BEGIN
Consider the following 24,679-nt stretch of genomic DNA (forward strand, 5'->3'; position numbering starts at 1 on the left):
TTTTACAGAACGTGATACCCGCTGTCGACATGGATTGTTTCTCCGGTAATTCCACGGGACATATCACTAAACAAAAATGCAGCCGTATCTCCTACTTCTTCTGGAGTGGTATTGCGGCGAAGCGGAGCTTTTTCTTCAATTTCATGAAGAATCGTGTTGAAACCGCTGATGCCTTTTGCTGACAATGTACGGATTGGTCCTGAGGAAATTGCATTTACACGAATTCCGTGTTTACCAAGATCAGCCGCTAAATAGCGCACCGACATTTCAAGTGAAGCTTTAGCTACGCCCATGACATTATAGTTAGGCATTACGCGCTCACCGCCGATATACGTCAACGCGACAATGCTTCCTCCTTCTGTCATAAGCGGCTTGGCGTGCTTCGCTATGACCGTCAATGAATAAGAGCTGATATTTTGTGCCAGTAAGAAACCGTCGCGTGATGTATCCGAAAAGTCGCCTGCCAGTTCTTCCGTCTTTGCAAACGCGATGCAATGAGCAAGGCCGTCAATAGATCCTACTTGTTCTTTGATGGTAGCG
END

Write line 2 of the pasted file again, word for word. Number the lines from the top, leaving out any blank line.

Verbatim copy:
TTTTACAGAACGTGATACCCGCTGTCGACATGGATTGTTTCTCCGGTAATTCCACGGGACATATCACTAAACAAAAATGCAGCCGTATCTCCTACTTCTTCTGGAGTGGTATTGCGGCGAAGCGGAGCTTTTTCTTCAATTTCATGAAGAATCGTGTTGAAACCGCTGATGCCTTTTGCTGACAATGTACGGATTGGTCCTGAGGAAATTGCATTTACACGAATTCCGTGTTTACCAAGATCAGCCGCTAAATAGCGCACCGACATTTCAAGTGAAGCTTTAGCTACGCCCATGACATTATAGTTAGGCATTACGCGCTCACCGCCGATATACGTCAACGCGACAATGCTTCCTCCTTCTGTCATAAGCGGCTTGGCGTGCTTCGCTATGACCGTCAATGAATAAGAGCTGATATTTTGTGCCAGTAAGAAACCGTCGCGTGATGTATCCGAAAAGTCGCCTGCCAGTTCTTCCGTCTTTGCAAACGCGATGCAATGAGCAAGGCCGTCAATAGATCCTACTTGTTCTTTGATGGTAGCG